Faecal Occult Blood Test

Case of the Month (Emma Scurrell September 2010)

A benign cutaneous histiocytoma in a pug

The following are cytological and histopathological specimens taken from a 1cm cutaneous mass on the pinna of a 7-year old pug. 


Fig 1. This is a fine needle aspirate of the mass which reveals a mildly pleomorphic population of discrete round cells typical of a cutaneous histiocytoma. The round cells contain moderate amounts of often pale cytoplasm and single round to irregular nuclei with a fine chromatin pattern.

Fig 2. H&E section of the mass at low magnification. The dermis is infiltrated by sheets of neoplastic cells associated with irregular epidermal hyperplasia. The downgrowth of hyperplastic epidermis is called rete peg formation (arrows) and is a common feature associated with this tumour.

Fig 3. H&E section of the mass at high magnification. Sheets of neoplastic histiocytes are typical of this tumour.


Fig 4. H&E section. Another common feature of this tumour is the presence of lymphocytic infiltrates which typically begin at its base. It is these lymphocytic infiltrates (T lymphocytes) which are responsible for the so-called ‘spontaneous regression’ of these tumours.

Fig 5. Immunohistochemistry with E-Cadherin. E-Cadherin is an adhesion molecule present on keratinocytes and also on Langerhans cells which normally reside between the keratinocytes. It is the Langerhans cell from which the cutaneous histiocytoma arises. The positive immunoreaction in this case is characterised by the brown membranous staining on the neoplastic round cells (histiocytes) which infiltrate the dermis. Note that the normal keratinocytes which make up the epidermis also display a positive membranous immunoreaction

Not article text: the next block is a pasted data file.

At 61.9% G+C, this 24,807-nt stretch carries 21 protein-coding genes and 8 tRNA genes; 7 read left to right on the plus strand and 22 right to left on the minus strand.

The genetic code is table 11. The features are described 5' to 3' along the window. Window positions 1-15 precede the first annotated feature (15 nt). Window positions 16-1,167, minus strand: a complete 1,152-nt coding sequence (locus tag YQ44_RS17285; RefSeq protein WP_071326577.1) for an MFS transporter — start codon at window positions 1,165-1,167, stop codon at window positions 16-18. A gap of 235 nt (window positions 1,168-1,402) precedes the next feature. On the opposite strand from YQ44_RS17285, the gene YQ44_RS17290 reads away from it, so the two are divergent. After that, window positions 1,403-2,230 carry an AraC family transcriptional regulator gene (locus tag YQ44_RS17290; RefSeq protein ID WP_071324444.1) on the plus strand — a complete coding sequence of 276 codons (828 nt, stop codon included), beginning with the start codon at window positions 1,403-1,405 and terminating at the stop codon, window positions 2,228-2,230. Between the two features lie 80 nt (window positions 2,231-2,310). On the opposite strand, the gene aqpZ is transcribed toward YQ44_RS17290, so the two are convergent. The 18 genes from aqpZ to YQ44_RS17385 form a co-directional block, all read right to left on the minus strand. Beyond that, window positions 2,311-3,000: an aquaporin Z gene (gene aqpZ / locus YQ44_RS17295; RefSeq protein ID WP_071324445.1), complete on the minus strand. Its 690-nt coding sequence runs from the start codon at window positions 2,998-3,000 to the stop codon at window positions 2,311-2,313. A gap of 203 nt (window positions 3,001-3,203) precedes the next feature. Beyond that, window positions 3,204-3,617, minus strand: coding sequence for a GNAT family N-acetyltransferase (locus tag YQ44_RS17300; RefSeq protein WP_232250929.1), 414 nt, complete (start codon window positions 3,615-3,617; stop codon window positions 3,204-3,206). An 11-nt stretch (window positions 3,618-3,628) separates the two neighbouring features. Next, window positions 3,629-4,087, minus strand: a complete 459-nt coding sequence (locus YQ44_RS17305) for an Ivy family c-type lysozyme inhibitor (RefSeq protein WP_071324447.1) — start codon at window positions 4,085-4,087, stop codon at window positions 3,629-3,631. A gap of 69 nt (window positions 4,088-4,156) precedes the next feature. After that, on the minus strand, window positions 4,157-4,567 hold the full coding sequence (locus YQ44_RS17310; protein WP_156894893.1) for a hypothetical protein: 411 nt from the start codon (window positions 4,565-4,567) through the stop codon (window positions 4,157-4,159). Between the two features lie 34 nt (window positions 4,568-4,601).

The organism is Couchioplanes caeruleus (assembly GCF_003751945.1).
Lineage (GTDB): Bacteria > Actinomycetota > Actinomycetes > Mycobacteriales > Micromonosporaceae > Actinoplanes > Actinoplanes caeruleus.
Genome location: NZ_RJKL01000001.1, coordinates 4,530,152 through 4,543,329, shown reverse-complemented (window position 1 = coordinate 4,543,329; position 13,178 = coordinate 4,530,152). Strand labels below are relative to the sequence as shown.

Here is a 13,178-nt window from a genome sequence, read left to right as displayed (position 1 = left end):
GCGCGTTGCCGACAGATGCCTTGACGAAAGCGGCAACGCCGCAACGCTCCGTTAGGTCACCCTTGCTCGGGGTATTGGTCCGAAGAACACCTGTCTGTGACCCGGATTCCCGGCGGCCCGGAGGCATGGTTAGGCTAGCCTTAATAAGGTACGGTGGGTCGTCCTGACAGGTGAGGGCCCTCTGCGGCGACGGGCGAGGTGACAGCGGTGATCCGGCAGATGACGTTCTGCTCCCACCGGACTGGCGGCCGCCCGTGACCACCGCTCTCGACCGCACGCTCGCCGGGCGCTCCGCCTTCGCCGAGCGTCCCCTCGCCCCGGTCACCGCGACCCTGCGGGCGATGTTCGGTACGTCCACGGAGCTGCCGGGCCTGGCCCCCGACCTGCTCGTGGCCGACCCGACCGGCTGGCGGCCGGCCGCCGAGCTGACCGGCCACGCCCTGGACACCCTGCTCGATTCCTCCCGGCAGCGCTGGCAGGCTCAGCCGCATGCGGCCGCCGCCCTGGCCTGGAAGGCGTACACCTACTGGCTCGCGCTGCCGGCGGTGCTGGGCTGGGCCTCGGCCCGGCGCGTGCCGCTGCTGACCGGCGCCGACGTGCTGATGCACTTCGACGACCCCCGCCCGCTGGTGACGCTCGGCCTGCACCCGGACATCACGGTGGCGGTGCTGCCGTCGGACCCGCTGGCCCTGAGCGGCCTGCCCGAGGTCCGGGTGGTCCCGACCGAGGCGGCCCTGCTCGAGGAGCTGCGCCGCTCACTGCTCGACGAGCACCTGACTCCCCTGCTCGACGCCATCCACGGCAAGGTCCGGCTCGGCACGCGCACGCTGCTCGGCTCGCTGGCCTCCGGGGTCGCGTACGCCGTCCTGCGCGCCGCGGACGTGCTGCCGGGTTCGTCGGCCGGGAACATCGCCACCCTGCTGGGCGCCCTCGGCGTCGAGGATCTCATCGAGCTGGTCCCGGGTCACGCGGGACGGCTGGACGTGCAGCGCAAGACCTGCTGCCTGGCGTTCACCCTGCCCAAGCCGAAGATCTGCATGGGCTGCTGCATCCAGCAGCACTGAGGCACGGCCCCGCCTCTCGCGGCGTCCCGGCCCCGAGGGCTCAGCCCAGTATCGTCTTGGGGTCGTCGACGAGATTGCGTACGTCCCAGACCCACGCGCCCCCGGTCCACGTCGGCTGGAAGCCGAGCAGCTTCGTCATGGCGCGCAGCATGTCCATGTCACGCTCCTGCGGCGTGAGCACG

Final Diagnosis

Cutaneous histiocytoma

Discussion

Cutaneous histiocytomas are common benign canine neoplasms. They arise from the epidermal Langerhans cell which is a type of antigen-presenting dendritic cell. They most commonly occur in young dogs however a fair proportion also occur in older dogs and therefore should remain on the differential list for a cutaneous mass no matter what the age of the dog.

Lymphocyte-mediated regression of these tumours is common and this is why lymphocytes are commonly found in both aspirates and biopsies taken from these tumours. It is also the reason why treatment with immunosuppressive drugs is contraindicated because this may impair or delay the so-called ‘spontaneous regression’. In some cases of regressing histiocytomas, the number of lymphocytes will exceed the number of remaining neoplastic histiocytes, making the diagnosis a bit more difficult. Occasionally some dogs may develop recurrent and/or multiple histiocytomas and these are usually associated with a lack of immune-response manifested histologically by a lack of lymphocytic infiltrate. 

Ulceration is a common complication in cutaneous histiocytomas and often necessitates surgical excision which should be curative.

Previous Monthly Cases

Hypertensive Retinopathy January 2010
FIP in a cat - uncommon presentation February 2010
Phaeohyphomycosis    March 2010 
Scleral Rupture April 2010
Canine and feline epulides May 2010
Erythema multiforme in a labrador retreiver June 2010
Keloidal fibrosarcoma in a labrador retreiver July 2010
Cutaneous epitheliotropic lymphoma  August 2010



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Faecal Occult Blood Test